Sunday, April 29, 2018

On Peanuts & a Paradigm Shift

Good Sunday evening. 

Well. A great many of you read last week's in-depth peanut analogy. I know some of you read weekly; I know others moseyed over after hearing I'd officially lost it. It is human nature to crane your neck & try & see the carnage from the wreck. Whatever your reasons, I should say thank you I suppose because with so many eyes on the blog, my website received more traffic, I sold a few copies of Dear Miss Moreau, & I woke up one morning to a lovely new Amazon review of the book. So, you know, silver lining & all. 

Trey came home Monday night and handed me a jar of peanuts. Yes, yes he did. A friend sent me this:

I was sent a few other stellar peanut memes. Seriously, some of you are the best. Some of you pointed out the great irony that of course occurred to me, namely that peanuts have very few carbs. I suppose I gravitated to peanuts because other D-moms & I have discussed the way the world stops & reorganizes itself for a peanut allergy. This is a curious matter to those of us who count carbs & administer insulin all day long, every day, in order to keep our kids alive.  My peanut analogy resonated with some, with others, less so. 

I have written about almost everything under the sun in the last seven years. I have shared thoughts that should be far more interesting &/or controversial to the general public than what I shared last week, namely: (1) I am not overly jazzed about the upcoming school Field Day for a handful of reasons about which I expounded, & (2) I have been frustrated by the amount of sweets offered my diabetic child this past school year (the aversion to sweets being a large part of my aversion to Field Day). Y'all. These last two statements, which sum up last week's blog, have caused more fervor than anything else I've ever posted on this blog. This is astounding to me.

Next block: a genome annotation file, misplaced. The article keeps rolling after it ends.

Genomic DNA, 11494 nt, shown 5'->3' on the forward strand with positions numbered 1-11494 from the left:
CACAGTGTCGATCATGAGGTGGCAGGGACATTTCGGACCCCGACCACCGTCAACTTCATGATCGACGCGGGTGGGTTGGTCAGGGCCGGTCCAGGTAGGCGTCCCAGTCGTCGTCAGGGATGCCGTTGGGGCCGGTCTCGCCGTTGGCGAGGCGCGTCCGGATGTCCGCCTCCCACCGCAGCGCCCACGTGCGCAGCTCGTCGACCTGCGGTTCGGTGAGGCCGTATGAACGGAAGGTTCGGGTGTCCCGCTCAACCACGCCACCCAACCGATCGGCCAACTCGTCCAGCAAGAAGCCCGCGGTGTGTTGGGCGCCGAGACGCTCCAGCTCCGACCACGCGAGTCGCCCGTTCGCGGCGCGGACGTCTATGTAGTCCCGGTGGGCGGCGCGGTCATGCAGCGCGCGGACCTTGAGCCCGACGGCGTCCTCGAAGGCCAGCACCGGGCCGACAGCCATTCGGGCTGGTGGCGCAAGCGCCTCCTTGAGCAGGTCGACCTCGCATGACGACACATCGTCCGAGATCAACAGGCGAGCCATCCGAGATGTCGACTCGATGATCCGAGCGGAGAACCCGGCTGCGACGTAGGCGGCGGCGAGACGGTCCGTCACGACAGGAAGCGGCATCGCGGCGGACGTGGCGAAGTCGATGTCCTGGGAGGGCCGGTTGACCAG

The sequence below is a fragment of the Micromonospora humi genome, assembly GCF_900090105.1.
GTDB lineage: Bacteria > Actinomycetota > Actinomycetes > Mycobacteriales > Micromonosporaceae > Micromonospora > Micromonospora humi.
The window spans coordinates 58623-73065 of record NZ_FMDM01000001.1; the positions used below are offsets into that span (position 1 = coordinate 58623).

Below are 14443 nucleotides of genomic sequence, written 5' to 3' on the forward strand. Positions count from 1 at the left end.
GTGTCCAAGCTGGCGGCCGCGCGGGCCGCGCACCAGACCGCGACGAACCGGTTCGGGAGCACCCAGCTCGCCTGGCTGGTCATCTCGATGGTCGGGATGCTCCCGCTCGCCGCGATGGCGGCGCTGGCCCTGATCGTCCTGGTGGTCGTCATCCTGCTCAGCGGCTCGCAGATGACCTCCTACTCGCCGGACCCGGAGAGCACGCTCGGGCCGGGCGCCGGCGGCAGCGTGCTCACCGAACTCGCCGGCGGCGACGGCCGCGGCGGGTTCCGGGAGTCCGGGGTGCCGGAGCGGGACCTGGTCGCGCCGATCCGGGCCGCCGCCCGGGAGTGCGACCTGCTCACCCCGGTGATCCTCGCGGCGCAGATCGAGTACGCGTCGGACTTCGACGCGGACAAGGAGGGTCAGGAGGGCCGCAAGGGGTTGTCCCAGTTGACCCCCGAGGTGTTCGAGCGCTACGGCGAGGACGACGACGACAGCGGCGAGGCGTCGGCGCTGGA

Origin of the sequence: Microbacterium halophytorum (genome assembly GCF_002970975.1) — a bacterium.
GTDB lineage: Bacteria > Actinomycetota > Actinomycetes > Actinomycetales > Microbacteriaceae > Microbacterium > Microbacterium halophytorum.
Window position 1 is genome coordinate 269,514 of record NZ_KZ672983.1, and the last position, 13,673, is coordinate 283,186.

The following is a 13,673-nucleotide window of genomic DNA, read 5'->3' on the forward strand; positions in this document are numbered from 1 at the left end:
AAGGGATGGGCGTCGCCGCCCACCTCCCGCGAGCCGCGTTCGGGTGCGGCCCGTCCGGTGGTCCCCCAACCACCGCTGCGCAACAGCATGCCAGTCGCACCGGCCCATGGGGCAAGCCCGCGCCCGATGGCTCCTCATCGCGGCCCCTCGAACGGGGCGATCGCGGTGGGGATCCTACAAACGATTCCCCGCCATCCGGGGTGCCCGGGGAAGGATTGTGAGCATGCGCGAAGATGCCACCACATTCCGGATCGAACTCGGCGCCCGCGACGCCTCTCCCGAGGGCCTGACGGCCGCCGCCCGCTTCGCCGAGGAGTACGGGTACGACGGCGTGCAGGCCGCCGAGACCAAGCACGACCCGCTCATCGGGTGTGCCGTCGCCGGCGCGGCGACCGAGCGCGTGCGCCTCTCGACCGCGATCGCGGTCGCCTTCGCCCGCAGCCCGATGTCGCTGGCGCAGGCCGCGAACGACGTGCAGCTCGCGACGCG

If you know me, you could have probably guessed how I feel about all of the above anyway. I am more of a Read Jane Austen in the shade while sipping hot, bitter coffee Day gal. I look at Reagan's life, at her schedule, & I long to simplify it, every aspect of it. I don't want to homeschool her, but I have considered it seriously for the first time the last few months because I desire a calmer, simpler, & yes, healthier day to day schedule for her. She is always exhausted. About a month ago I got a text from a fellow elementary mom that simply read, "Too much. It's all too much." I can't recall what exactly at the moment was stressing her out. 
Anyway, I wish this many of you were as interested in blogs about what my book club is reading or what lamp I bought from Pottery Barn. I was frustrated & I was venting, yes. That's not a new feature to the blog really, but it struck some nerves.    

Know this about me: if I am upset with a specific person over a specific instance, I will talk to you. I will talk with you face to face if possible or otherwise somehow address the issue privately. I will not passive-aggressively write a blog or a social media post & lob it in your direction. The only individuals I have addressed on here are authors whose authorial decisions angered me & politicians who completely deserved to be excoriated.